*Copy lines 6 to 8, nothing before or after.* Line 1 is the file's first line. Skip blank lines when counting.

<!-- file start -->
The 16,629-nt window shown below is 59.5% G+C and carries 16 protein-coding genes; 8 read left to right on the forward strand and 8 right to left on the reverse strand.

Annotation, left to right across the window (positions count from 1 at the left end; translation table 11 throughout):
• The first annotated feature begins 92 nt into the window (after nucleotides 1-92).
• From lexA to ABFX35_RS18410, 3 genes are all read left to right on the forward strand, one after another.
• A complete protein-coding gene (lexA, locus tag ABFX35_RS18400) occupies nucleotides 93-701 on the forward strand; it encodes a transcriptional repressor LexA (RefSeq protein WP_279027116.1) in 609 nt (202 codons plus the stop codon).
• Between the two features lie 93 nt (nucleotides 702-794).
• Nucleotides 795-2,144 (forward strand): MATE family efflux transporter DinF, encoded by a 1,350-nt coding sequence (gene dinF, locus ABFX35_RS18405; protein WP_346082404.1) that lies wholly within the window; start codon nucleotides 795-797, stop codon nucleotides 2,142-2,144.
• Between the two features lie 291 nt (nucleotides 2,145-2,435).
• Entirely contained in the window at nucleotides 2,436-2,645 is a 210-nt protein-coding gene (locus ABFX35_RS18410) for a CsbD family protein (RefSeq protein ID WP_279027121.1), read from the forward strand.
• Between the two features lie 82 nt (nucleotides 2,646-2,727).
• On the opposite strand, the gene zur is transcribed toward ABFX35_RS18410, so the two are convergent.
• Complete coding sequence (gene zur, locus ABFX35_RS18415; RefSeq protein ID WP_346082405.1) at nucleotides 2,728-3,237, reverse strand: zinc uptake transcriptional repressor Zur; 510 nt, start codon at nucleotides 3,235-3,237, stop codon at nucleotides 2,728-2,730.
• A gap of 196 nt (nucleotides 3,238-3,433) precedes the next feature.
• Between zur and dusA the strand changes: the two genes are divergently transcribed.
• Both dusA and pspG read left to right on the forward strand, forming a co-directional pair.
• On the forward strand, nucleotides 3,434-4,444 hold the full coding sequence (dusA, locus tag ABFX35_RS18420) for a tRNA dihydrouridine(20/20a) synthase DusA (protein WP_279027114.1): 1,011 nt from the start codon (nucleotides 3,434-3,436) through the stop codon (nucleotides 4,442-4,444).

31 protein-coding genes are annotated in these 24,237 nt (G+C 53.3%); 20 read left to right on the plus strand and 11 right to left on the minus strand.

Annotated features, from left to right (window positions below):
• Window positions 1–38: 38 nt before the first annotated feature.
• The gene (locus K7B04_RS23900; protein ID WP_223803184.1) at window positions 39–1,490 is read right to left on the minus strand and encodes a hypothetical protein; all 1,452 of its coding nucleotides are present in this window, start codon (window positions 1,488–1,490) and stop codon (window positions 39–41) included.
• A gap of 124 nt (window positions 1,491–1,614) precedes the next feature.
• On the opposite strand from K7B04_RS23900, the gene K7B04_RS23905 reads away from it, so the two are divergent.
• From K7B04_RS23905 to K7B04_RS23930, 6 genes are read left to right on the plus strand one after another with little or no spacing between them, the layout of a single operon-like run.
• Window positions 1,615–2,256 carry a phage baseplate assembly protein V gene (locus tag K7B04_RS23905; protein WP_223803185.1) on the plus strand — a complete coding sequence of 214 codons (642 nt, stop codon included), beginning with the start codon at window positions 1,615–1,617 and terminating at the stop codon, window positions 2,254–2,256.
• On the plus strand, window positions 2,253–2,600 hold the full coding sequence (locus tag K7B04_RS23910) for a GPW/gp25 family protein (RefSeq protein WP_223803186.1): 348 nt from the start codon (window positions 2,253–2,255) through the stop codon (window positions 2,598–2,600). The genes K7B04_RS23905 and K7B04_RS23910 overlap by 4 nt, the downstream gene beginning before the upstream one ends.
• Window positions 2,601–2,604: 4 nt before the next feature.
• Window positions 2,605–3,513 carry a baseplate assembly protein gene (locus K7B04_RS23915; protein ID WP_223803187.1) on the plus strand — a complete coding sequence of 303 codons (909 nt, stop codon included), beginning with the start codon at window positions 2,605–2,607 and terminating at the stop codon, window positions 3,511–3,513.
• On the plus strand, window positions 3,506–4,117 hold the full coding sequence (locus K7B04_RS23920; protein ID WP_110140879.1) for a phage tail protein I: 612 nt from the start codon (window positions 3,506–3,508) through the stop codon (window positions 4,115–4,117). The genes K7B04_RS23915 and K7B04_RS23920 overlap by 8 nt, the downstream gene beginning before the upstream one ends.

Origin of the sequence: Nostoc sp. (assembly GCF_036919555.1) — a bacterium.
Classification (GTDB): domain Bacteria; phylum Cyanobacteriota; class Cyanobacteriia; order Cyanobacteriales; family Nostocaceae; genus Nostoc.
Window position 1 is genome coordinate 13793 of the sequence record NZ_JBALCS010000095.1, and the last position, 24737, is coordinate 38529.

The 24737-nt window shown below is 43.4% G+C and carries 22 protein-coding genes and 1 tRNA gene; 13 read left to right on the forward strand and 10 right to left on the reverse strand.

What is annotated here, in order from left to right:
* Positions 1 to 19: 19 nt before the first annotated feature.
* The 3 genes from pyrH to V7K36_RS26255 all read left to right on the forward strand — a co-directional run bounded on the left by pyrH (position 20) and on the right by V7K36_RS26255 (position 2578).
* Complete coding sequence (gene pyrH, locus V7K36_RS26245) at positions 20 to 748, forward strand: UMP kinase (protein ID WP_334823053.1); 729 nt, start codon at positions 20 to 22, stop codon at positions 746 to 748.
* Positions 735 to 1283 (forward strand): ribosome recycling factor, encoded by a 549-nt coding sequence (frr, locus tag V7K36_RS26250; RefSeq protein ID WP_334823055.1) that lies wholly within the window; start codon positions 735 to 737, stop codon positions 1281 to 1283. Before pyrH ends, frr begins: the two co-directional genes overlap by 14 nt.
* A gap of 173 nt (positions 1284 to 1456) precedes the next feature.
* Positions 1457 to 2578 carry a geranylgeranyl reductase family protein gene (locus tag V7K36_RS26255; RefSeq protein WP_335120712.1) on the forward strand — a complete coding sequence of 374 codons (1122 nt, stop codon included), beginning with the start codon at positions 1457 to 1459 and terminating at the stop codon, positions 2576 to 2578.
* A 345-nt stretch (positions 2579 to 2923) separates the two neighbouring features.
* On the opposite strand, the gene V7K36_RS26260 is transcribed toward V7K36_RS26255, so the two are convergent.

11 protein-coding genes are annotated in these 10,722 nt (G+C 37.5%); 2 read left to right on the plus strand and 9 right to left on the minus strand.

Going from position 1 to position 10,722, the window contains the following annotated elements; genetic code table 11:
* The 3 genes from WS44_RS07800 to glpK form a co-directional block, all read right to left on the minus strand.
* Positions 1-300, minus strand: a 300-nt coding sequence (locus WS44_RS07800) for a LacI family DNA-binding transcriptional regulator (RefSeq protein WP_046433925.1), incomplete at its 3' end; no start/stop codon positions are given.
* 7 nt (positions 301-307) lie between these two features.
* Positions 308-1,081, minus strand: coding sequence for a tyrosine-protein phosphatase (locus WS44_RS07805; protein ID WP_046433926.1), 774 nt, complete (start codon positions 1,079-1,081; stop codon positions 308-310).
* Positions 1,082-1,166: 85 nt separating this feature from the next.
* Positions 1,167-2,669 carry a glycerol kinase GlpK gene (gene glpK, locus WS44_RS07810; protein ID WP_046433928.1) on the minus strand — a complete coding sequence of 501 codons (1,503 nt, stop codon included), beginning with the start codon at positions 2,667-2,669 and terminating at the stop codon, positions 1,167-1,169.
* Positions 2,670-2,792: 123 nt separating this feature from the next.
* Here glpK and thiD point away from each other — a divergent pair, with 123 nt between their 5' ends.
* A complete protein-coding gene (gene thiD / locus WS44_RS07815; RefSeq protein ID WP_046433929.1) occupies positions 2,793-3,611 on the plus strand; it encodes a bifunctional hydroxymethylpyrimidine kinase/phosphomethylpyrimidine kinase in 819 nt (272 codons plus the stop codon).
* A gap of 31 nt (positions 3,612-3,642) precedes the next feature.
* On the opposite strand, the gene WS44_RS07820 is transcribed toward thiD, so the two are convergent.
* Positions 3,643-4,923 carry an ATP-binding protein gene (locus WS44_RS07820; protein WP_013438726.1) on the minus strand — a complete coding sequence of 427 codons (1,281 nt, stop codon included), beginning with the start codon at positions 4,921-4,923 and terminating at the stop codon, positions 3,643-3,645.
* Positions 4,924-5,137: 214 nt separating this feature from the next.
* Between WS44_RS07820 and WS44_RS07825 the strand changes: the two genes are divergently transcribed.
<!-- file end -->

• Between the two features lie 93 nt (nucleotides 702-794).
• Nucleotides 795-2,144 (forward strand): MATE family efflux transporter DinF, encoded by a 1,350-nt coding sequence (gene dinF, locus ABFX35_RS18405; protein WP_346082404.1) that lies wholly within the window; start codon nucleotides 795-797, stop codon nucleotides 2,142-2,144.
• Between the two features lie 291 nt (nucleotides 2,145-2,435).